Dame Ellen MacArthur
Dame Ellen MacArthur, founder of the Ellen MacArthur Foundation, will open the conference on Tuesday evening.
I imagine Dame MacArthur will speak about the work done by her Ellen MacArthur Foundation toward accelerating a transition to a regenerative circular economy. A circular economy is one that is regenerative by design, less linear, more organic.
A regenerative circular economy uses biological materials, designed to re-enter the biosphere, and technical materials, designed to circulate with minimal loss of quality.
|Go here for an interactive version of this diagram|
A transition would require a systems level re-design to an economy that is restorative by intention, which aims to rely on renewable energy, and minimizes, tracks, and hopefully eliminates the use of toxic chemicals, while eradicating waste through careful design.
The circular economy shifts the focus from product ownership to "functional service," whereby manufacturers or retailers retain the ownership of their products, selling the use of their products instead of one-way consumption. Products are designed to be more durable and to be easily disassembled and refurbished for repeated use.
I will be interested to hear about progress and feedback from manufacturers, customers, and other stakeholders.
Sir Andrew Witty
Sir Andrew Witty is the CEO of GlaxoSmithKline, a global healthcare company that researches and develops vaccines, medicines, and consumer products. Previously, he has worked in GSK's International New Products groups, in respiratory and HIV and infectious disease fields.
GSK has several socially responsible initiatives in progress, including:
- reinvesting 20% of profits made from sales in least developed countries back in to strengthening healthcare systems in those countries, partnering with NGOs to train frontline healthcare workers to reduce child and material mortality as well as meet wider community healthcare needs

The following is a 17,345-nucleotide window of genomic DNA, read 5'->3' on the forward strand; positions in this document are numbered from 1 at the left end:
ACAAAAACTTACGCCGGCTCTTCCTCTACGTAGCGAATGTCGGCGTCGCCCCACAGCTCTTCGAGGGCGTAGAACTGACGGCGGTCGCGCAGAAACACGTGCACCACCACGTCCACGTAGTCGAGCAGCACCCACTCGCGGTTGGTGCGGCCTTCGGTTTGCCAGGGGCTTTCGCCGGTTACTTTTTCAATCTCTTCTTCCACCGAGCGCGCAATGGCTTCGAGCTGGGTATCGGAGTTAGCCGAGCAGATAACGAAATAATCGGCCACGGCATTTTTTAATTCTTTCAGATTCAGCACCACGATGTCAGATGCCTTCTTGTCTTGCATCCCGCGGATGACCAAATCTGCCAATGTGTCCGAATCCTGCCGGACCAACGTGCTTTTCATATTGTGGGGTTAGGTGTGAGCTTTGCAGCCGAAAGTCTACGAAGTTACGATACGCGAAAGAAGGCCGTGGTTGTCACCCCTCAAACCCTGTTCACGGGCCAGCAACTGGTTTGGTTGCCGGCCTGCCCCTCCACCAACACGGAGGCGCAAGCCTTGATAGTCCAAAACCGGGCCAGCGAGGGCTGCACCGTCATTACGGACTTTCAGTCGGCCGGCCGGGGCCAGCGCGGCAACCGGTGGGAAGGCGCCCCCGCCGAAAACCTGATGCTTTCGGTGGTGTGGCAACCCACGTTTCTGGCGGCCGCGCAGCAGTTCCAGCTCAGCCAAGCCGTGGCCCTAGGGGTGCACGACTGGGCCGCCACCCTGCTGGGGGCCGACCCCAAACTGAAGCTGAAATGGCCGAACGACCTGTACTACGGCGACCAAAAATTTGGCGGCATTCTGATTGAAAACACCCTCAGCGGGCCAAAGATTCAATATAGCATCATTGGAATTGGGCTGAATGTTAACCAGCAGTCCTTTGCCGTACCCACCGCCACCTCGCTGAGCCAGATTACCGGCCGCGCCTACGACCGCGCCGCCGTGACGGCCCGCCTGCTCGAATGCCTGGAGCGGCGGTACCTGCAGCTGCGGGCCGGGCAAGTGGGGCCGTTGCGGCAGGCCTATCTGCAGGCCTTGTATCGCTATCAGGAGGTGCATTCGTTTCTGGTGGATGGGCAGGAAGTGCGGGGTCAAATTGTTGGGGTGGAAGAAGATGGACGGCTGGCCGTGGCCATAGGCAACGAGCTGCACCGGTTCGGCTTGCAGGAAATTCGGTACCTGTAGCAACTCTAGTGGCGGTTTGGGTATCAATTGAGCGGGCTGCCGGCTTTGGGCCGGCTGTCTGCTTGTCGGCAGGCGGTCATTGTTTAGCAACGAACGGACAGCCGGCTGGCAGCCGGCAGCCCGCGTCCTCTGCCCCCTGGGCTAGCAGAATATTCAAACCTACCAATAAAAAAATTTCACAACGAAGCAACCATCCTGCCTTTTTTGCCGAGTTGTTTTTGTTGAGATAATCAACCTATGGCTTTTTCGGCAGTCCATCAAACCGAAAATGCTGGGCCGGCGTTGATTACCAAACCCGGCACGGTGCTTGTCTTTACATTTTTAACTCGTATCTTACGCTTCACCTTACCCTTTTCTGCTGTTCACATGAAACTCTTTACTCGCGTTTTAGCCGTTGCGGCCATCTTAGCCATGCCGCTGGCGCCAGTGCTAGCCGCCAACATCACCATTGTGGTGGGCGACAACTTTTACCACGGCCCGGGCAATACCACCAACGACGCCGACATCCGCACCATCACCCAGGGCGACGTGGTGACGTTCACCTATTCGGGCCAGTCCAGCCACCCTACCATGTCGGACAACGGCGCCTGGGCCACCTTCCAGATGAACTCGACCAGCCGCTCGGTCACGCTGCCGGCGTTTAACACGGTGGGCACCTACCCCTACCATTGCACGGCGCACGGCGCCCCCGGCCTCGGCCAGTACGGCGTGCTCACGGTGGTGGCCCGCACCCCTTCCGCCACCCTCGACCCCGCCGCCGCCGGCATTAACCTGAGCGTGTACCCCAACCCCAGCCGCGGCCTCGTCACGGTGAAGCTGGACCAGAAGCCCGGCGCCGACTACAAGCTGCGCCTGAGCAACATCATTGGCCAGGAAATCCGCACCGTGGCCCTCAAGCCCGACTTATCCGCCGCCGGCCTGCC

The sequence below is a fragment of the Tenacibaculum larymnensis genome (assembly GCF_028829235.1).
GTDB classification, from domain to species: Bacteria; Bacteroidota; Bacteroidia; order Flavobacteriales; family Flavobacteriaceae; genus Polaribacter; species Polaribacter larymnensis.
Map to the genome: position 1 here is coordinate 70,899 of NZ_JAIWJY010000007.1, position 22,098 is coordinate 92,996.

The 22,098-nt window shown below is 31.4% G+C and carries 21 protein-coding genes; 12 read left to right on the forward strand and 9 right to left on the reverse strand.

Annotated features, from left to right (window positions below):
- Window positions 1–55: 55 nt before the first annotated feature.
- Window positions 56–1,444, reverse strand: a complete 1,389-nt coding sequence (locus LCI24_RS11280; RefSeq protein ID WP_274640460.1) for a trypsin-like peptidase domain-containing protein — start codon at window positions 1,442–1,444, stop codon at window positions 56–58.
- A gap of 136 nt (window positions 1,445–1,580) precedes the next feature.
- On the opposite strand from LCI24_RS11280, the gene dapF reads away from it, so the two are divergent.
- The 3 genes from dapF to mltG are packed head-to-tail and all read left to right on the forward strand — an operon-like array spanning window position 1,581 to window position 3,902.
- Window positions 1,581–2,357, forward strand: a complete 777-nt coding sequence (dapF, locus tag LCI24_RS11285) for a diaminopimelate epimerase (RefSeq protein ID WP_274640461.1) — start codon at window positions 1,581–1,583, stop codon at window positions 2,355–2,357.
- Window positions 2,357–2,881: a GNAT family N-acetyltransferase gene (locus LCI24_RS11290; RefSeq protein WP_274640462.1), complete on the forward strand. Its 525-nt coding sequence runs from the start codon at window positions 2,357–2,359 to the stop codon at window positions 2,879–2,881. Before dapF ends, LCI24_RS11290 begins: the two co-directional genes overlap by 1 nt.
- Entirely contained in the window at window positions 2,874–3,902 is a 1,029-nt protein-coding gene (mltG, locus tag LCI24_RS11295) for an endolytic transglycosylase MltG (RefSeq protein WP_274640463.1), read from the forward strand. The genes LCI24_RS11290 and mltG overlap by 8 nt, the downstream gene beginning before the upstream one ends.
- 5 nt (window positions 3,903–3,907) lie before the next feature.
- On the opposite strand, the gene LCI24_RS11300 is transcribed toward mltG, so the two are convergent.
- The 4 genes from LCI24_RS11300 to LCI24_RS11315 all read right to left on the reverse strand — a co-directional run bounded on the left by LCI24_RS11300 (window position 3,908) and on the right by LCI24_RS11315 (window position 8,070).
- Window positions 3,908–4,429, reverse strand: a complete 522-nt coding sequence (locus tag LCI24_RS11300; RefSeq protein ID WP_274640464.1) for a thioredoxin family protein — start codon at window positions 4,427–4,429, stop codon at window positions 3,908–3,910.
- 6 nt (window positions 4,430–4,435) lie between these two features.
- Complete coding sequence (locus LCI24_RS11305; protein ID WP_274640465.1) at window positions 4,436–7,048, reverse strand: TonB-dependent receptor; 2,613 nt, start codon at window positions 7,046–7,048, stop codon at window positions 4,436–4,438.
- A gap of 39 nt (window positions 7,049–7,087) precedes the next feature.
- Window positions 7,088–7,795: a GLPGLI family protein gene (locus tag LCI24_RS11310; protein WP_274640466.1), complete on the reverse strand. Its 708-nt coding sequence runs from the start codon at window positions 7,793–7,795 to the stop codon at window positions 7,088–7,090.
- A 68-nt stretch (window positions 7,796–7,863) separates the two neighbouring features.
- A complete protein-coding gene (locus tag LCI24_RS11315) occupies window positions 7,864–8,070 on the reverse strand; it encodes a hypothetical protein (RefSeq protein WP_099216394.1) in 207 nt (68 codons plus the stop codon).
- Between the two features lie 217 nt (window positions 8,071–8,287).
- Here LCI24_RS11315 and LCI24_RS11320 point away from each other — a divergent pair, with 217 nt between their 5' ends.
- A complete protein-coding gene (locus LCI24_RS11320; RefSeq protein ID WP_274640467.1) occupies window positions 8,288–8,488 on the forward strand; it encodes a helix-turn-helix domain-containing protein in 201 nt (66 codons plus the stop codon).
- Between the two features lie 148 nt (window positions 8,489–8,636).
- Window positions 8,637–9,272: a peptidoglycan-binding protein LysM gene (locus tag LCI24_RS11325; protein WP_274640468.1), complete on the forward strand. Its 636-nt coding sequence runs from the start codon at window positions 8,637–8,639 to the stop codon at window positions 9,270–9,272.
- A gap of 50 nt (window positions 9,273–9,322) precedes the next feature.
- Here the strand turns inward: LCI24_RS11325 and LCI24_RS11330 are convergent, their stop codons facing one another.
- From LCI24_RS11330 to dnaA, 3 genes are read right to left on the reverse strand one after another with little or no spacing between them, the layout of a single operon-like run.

- developing the world's first malaria vaccine which, if approved and recommended for use, will be preferentially (affordably) priced in affected least developed countries, as well as working in partnership with other organizations to develop new tools and increase the use of existing tools (bed nets, spraying) to combat malaria
- contributing to the United Nationals Millennium Development Goals by supplying medicines and vaccines and supporting development organizations which help women overcome poverty, among other commitments
These are all interesting, but I hope Sir Witty will spend some time discussing GSK's efforts to develop an Ebola vaccine. Their Ebola vaccine has shown promising results in preclinical (non-human) studies and is in currently in phase 1 safety trials (human). Results are expected by the end of 2014. If successful, the vaccine will given to thousands of frontline healthcare workers in Sierra Leone, Guinea, and Liberia in early 2015. If the results of that phase show the vaccine successfully protects healthcare workers against Ebola without causing significant side effects, GSK intends to be prepared to accelerate production of the vaccine. Given the current situation in afflicted countries in West Africa, this is welcome news.
I will be interested to hear a status report and Sir Witty's response, if any, to recent comments by Dr. Margaret Chan, the director general of the World Health Organization.
The BSR Conference runs Tuesday through Thursday, in New York. Follow events at #BSR14 on twitter and stay tuned for more from me!